An Introduction to the Philosophy of Science by A. Cornelius Benjamin

By A. Cornelius Benjamin

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Fols. 45r, sor. , fols. V-70V. 9 Covering fols. "Will, III, 225. 7 "'' That is, the eight, ninth, tenth and eleventh spheres. 222 Op. , fol. ior. , fol. i6v. , fol. 38V. , fol. 4ir. , p. 229: Primi mobilis et planetarum theoriae Plolemaicae collatae cum hypothesibus Copernici, ita tamen ut supposita Ptolemaica retineantur, 1588. 6o POST-COPERNICAN ASTRONOMY figure of the Copernican system appeared for the first time, while in his last lecture for 1613 he referred to a scrap of paper torn from a letter of Regiomontanus and once in the possession of Georg Hartmann, in which he said that it was necessary that the motion of the stars vary a little bit because of the motion of the earth.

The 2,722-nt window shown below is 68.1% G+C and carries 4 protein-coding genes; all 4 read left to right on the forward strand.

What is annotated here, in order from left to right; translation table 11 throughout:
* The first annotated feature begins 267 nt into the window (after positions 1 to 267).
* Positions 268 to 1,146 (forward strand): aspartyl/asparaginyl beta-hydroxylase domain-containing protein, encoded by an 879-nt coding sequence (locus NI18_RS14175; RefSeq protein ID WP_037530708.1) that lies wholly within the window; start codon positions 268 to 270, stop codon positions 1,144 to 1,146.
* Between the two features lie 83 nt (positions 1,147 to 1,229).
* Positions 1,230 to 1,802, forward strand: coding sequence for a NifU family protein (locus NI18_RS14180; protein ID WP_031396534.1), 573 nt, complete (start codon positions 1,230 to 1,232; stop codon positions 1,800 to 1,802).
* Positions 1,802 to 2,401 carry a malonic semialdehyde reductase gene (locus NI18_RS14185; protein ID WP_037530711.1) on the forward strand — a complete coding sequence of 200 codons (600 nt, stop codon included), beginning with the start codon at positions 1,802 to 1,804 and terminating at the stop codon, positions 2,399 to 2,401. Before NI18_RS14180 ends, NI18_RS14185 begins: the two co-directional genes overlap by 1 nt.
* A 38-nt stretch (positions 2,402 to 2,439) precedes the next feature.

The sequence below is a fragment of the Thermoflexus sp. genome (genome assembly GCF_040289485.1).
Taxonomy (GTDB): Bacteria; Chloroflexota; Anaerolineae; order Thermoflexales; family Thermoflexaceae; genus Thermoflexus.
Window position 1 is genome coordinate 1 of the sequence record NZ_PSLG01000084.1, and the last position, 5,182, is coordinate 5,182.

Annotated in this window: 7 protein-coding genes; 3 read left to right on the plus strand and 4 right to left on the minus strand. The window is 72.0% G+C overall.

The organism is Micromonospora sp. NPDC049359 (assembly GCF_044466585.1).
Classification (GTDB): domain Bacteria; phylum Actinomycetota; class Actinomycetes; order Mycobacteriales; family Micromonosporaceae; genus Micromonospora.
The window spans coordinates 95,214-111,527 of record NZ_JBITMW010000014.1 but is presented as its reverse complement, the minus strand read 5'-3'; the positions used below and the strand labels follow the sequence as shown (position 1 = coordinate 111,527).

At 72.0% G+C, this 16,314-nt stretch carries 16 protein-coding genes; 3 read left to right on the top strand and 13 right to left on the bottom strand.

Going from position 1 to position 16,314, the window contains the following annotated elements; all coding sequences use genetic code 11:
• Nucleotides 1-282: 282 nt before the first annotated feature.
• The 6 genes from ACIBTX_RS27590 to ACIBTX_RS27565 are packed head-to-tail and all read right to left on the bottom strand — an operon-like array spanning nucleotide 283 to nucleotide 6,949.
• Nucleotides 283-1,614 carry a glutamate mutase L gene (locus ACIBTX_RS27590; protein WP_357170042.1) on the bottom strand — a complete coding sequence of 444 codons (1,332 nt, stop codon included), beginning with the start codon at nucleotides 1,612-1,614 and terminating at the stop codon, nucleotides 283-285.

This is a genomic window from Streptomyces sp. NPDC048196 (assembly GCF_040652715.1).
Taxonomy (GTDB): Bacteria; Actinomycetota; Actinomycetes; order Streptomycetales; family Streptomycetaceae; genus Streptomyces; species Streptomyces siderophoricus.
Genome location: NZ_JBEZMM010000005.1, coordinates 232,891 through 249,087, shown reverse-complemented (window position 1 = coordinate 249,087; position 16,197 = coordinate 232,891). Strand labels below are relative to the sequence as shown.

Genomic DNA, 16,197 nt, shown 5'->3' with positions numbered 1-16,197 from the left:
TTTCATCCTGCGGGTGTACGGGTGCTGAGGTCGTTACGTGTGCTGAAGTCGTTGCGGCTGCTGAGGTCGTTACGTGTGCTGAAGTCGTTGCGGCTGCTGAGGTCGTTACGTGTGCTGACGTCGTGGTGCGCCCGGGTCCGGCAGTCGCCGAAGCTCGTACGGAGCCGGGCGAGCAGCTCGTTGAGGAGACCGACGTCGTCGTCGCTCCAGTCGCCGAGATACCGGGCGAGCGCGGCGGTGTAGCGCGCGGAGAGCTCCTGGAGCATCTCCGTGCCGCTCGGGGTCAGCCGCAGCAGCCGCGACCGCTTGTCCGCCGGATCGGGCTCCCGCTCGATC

In Sphaeram loannis de Sacro Bosco, 1577, I, 341. , II, 285. , I, 35161 La sfera del mondo, Lyon, 1582. I have not seen this edition, but it has been discussed, with a facsmile of the passage and diagram in question, by Grant McColley, "Francesco Giuntini and the Copernican Hypothesis," in Popular Astronomy, XLV (1937), 7073Professor McColley, perhaps by a misprint, gives the date of Giuntini's birth as 1522 rather than 1523. " What is denominated "Orbis deferens terre; lungque et regionis sublunaris" in the diagram includes only the region between the spheres of Mars and Venus.

Pp. 249-50. , p. 303. On the tendency to¬ wards excessive estimates of the height of mountains in early modern times see my "Measurement of Mountain Altitudes," his, I X (1927), 425-26, 1Ki| and Florian Cajori, "History of De¬ terminations of the Heights of Moun¬ tains," I sis, XII (1929), 482-514. """ Giov. Batt. Benedetti, Diversarum speculationum . • • , 1585: Epistolae, PP- 255-56- POST-COPERNICAN ASTRONOMY 51 as our earth. For, if the earth served as a center of the moon's greater epicycle, as Aristarchus and Copernicus thought, why should not Saturn, Jupiter, Mars, Venus and Mercury revolve about other bodies similar to our globe?

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